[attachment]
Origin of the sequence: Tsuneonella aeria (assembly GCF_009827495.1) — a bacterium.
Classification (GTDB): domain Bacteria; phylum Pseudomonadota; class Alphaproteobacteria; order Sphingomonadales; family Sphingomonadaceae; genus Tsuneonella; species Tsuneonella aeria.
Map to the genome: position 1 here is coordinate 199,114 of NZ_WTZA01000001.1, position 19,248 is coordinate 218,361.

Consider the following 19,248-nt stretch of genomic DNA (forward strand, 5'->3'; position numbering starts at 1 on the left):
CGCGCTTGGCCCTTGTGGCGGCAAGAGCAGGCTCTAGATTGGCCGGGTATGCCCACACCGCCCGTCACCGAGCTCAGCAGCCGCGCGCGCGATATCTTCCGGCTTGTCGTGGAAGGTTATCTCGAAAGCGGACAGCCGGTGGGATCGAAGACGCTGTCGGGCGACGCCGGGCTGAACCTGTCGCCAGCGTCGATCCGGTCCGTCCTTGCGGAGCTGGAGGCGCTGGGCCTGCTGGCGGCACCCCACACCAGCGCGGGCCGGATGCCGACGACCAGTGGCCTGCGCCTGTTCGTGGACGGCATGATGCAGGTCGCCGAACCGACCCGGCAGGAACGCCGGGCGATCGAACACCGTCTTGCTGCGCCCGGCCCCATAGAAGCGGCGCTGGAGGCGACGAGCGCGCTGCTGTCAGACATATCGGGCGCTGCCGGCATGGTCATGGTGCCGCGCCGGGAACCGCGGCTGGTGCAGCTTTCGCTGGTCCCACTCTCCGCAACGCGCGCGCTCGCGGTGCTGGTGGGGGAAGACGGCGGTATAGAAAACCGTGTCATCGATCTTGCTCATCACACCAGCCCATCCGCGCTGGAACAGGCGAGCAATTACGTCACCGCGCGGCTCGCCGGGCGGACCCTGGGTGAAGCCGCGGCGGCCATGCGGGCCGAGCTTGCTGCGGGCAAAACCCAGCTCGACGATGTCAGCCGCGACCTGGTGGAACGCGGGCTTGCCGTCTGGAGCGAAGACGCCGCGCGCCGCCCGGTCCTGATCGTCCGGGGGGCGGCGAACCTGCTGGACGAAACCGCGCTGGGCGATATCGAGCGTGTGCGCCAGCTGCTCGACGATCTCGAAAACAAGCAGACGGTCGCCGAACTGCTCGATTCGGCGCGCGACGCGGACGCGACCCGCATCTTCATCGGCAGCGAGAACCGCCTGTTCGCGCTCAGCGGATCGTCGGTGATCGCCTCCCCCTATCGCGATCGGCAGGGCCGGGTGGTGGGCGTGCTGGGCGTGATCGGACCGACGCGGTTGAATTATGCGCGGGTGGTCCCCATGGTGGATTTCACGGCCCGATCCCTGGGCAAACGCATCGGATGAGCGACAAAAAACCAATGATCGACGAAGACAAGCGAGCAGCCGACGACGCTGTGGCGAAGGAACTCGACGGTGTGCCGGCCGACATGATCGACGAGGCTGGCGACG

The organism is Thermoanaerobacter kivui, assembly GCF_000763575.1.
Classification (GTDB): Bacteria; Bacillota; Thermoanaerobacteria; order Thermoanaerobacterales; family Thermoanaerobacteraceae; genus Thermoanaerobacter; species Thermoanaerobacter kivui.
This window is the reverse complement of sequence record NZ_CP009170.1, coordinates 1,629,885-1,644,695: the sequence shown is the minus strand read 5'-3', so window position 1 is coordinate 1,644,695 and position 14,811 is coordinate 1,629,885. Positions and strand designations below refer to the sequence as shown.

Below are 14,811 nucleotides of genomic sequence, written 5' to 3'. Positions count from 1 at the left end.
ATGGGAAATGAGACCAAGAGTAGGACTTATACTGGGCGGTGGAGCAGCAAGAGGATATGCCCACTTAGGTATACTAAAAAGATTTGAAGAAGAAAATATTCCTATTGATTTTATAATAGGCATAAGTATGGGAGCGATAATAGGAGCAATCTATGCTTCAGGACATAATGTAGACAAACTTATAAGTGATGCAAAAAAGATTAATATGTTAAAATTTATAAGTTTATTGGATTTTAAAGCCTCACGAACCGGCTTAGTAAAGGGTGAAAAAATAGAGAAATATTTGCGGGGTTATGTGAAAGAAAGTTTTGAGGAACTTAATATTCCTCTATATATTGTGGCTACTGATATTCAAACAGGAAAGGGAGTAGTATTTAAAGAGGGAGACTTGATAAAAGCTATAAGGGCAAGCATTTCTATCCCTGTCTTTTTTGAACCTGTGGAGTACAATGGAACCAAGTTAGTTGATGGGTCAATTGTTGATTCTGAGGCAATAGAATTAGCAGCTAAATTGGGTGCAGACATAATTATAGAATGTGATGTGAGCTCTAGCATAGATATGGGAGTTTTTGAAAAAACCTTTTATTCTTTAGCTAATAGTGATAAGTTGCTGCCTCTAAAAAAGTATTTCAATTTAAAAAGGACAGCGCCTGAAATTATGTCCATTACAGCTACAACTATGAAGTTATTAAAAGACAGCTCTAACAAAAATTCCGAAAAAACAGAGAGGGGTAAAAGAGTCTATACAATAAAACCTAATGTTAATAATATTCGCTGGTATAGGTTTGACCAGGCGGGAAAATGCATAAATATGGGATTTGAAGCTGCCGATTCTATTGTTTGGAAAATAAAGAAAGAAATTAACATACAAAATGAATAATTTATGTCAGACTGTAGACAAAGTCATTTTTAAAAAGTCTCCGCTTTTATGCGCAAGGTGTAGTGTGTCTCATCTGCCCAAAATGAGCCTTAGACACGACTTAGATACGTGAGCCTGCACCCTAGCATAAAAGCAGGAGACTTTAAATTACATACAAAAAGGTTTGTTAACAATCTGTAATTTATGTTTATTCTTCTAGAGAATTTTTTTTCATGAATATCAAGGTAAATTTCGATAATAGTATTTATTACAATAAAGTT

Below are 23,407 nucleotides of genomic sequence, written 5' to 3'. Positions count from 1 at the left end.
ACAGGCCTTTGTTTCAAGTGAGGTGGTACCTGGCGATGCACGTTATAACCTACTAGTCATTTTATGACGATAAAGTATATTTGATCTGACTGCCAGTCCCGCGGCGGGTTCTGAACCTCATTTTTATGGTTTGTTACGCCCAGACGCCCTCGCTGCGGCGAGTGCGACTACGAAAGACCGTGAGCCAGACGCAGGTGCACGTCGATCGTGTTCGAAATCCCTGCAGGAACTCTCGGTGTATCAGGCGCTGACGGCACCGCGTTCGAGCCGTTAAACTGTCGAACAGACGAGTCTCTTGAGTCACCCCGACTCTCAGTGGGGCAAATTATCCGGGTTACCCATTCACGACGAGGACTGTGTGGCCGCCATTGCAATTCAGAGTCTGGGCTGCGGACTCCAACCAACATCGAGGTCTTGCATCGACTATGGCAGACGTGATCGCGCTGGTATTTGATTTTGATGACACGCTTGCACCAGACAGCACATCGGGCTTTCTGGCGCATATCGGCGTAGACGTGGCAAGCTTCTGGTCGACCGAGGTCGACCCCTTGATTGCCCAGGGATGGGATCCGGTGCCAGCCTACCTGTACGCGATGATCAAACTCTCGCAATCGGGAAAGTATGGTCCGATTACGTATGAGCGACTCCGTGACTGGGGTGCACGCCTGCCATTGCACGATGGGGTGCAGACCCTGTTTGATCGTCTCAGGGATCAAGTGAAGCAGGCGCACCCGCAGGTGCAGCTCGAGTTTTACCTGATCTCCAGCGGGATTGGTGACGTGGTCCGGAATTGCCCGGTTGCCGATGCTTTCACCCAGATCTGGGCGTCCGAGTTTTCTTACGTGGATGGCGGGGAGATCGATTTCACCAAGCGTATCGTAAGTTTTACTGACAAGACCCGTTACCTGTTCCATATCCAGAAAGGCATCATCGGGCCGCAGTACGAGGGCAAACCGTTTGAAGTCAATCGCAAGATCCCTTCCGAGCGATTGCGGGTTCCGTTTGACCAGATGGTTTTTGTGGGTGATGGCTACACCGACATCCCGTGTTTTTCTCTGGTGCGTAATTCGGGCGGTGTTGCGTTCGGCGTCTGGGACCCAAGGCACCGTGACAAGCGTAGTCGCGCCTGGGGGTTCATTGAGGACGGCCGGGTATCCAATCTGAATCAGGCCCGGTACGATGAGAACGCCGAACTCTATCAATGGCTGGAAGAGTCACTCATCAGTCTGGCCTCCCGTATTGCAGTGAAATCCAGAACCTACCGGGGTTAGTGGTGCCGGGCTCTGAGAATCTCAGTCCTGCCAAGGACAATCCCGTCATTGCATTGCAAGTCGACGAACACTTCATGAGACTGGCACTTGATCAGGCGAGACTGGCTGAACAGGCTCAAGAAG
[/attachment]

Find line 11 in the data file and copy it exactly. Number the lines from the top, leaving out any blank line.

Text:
Below are 23,407 nucleotides of genomic sequence, written 5' to 3'. Positions count from 1 at the left end.